Toronto, Ontario – A new study by J.D. Power and Associates found that 38 per cent of Canadian auto insurance policyholders experienced a rate increase in 2009, but only 58 per cent were notified of the increase in advance.

Only 33 per cent received a rate increase in 2008 by comparison. J.D. Power found that notifying a customer of the extra cost increased the customer’s satisfaction with the company. When consumers were informed, satisfaction averaged 723 on a 1,000 point-scale, but averaged only 659 points among policyholders who weren’t told that their rates would go up.

“A rate increase tends to be a moment of truth for insurance policyholders and their providers,” said Lubo Li, senior director and practice leader of Canadian financial services and insurance. “Insurers that take proactive measures to notify policyholders in advance may help to minimize the negative impact of a rate increase.”

Li said that in Ontario, premium adjustments adopted by many insurers earlier this year resulted in 43 per cent of auto insurance customers experiencing a rate increase. However, only 59 per cent of them were notified in advance.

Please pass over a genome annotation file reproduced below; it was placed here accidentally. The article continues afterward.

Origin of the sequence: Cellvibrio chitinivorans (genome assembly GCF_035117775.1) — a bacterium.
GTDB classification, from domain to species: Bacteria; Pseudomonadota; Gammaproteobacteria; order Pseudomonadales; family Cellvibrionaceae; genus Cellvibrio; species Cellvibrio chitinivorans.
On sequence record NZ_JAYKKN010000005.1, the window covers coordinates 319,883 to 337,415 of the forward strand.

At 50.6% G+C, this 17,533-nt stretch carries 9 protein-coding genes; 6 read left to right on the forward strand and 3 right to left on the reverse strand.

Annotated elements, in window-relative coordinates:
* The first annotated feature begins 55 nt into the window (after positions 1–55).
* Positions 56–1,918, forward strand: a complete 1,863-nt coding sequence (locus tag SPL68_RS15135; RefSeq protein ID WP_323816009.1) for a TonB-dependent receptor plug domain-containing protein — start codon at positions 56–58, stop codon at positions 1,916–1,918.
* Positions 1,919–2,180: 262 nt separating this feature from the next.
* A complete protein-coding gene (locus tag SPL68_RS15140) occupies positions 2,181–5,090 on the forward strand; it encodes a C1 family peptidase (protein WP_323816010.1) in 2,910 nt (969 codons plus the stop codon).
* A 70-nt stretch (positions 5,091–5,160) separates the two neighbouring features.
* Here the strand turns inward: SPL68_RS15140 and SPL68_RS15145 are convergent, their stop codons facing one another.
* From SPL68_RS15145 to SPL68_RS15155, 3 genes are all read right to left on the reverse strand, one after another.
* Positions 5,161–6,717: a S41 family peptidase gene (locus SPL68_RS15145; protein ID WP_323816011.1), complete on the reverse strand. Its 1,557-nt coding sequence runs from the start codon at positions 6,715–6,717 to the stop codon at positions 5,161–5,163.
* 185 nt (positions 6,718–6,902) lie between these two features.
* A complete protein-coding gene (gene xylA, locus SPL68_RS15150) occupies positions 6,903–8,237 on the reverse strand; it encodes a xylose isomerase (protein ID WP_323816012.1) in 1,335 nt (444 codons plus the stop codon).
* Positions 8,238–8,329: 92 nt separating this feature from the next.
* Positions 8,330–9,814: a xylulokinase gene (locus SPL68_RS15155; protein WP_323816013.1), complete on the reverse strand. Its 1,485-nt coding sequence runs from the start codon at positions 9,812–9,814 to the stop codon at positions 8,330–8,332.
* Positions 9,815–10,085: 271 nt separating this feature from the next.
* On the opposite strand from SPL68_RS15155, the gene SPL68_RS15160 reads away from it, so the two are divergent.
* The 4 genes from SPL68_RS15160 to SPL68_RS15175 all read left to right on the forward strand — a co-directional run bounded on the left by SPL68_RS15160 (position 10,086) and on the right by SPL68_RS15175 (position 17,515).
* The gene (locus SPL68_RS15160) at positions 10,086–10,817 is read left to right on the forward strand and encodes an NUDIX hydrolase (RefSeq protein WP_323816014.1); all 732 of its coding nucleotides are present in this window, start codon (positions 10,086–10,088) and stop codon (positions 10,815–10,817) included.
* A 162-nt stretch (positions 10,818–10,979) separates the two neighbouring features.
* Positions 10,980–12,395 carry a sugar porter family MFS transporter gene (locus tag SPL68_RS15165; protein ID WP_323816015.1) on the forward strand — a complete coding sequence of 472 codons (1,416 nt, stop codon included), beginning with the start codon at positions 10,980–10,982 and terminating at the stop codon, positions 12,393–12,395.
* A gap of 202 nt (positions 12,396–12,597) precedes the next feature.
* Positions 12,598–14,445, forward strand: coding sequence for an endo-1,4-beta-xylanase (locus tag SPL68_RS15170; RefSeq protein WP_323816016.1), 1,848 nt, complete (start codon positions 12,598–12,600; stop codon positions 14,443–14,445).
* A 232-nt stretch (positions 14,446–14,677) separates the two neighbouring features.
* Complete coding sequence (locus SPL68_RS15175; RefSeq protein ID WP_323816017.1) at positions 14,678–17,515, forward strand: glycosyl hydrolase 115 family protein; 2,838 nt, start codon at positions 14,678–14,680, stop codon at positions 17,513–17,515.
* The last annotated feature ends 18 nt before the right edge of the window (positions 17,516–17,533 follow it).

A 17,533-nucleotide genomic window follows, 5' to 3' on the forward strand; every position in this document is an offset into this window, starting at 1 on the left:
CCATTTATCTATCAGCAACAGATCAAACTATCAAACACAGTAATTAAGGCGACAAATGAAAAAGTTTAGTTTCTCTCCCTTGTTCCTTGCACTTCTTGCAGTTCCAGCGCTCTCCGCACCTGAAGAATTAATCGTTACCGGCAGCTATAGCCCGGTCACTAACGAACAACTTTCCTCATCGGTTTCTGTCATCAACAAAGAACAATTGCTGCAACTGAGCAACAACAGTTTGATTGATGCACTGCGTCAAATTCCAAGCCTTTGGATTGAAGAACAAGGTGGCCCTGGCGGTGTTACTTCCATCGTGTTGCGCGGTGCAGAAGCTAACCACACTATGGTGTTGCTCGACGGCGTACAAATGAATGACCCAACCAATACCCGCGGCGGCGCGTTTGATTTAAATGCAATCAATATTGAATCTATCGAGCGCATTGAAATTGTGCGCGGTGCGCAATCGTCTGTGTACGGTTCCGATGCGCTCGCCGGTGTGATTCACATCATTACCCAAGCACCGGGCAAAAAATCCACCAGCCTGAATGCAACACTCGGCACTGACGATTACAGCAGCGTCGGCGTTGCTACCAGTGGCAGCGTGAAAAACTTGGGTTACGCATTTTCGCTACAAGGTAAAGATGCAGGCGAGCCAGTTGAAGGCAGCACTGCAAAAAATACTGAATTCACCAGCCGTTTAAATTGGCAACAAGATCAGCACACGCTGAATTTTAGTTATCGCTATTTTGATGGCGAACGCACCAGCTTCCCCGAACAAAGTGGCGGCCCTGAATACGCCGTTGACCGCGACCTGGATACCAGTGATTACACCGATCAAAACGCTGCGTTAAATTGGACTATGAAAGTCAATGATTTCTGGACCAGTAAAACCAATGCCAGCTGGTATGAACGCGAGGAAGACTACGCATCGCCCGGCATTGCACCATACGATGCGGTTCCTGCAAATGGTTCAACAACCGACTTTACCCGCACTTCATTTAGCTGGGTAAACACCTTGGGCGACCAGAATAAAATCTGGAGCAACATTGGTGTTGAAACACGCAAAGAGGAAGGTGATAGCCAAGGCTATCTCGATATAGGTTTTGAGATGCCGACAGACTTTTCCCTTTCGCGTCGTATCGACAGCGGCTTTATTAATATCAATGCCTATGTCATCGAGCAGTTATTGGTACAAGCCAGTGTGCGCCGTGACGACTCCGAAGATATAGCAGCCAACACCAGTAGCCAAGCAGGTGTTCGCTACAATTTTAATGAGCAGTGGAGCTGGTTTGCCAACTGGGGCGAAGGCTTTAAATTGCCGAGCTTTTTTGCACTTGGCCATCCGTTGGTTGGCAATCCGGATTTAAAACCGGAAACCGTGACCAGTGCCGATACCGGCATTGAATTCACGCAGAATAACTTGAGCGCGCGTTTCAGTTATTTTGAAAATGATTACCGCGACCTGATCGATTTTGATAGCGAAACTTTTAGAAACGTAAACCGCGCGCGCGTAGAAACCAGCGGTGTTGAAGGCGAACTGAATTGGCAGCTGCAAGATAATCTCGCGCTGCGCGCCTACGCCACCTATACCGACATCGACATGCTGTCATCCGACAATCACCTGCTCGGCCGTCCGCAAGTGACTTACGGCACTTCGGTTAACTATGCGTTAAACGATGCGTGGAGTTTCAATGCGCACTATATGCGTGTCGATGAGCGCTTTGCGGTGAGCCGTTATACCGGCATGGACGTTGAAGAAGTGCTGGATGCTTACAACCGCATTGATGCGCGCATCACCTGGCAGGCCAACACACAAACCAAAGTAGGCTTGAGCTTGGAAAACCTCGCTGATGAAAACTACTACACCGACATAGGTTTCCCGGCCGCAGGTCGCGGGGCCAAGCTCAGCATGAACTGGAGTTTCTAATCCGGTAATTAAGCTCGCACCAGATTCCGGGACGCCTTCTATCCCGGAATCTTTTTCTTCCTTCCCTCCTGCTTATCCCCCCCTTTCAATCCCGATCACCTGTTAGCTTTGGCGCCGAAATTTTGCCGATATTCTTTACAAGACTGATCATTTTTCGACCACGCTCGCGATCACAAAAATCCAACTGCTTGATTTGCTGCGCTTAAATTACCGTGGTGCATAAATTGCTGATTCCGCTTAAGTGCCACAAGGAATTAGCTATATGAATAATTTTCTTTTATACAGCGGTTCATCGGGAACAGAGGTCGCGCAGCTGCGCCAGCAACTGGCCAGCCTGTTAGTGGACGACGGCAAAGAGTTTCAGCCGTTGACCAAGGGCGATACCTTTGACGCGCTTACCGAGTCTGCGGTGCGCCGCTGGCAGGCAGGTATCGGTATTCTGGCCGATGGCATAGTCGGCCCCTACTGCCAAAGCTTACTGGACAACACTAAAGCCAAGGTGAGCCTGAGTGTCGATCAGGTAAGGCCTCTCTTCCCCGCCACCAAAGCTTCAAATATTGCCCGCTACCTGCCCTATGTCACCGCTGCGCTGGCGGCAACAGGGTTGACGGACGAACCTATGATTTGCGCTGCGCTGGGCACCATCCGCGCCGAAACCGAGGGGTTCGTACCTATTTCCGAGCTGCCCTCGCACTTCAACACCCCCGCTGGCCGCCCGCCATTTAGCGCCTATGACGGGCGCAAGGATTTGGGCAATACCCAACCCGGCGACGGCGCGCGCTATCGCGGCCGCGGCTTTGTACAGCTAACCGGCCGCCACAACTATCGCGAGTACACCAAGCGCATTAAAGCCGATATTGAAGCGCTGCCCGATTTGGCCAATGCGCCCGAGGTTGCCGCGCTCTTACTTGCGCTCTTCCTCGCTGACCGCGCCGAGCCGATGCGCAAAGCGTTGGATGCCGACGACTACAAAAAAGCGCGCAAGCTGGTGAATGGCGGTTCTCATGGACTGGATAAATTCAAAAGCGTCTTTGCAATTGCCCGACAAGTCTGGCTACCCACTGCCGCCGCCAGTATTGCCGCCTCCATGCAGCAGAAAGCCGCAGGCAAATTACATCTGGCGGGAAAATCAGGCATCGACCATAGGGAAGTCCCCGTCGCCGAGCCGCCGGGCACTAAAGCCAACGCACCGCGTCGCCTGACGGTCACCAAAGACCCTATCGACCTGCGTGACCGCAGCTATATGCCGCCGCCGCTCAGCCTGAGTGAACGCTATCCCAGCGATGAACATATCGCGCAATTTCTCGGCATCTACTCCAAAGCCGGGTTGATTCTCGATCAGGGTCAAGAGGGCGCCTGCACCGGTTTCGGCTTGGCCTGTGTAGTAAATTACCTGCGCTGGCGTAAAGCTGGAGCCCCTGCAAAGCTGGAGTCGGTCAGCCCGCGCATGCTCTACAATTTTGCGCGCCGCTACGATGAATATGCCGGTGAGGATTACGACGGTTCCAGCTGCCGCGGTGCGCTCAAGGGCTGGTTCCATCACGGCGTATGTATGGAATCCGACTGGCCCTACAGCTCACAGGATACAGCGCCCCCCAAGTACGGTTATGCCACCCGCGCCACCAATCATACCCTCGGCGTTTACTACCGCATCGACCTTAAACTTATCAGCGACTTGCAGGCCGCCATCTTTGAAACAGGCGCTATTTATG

Across Canada, policyholders reported premium increases of $200 per vehicle in 2009, when compared with their 2008 rates. Price increases also have a negative effect on customer loyalty rates, with 31 per cent reported shopping for a different provider. Only 43 per cent said they “definitely will” renew with the current provider, down from 46 per cent in 2008. Nearly one-fourth of policyholders said they probably or definitely will switch providers, compared with 19 per cent in 2008.

Among insurance providers, Belairdirect ranked highest in customer satisfaction among private full-coverage automotive insurance providers, with a score of 753 on a 1,000-point scale. The company also performed particularly well in policy offerings, price/premium, and customer service. Alberta Motor Association ranked second, at 741, and TD Insurance Home and Auto was third, at 725.

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